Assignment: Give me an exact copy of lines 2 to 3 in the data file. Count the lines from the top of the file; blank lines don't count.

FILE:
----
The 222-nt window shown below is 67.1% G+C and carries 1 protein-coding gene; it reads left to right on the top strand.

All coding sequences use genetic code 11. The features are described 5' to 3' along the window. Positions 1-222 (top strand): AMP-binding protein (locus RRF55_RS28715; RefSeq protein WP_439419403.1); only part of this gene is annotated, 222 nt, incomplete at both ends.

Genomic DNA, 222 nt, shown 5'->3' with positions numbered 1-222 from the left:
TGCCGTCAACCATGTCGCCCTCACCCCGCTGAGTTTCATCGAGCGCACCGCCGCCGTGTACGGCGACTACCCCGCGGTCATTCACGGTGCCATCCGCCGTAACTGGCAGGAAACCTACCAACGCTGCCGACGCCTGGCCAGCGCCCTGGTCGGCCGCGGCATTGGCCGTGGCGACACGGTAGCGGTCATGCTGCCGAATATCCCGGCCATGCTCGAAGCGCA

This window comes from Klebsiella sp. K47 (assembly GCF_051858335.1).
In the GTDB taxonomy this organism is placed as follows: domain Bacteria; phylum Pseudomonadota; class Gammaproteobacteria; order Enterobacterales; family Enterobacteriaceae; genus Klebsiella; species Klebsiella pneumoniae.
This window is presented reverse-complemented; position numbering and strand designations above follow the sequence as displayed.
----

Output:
All coding sequences use genetic code 11. The features are described 5' to 3' along the window. Positions 1-222 (top strand): AMP-binding protein (locus RRF55_RS28715; RefSeq protein WP_439419403.1); only part of this gene is annotated, 222 nt, incomplete at both ends.

Genomic DNA, 222 nt, shown 5'->3' with positions numbered 1-222 from the left: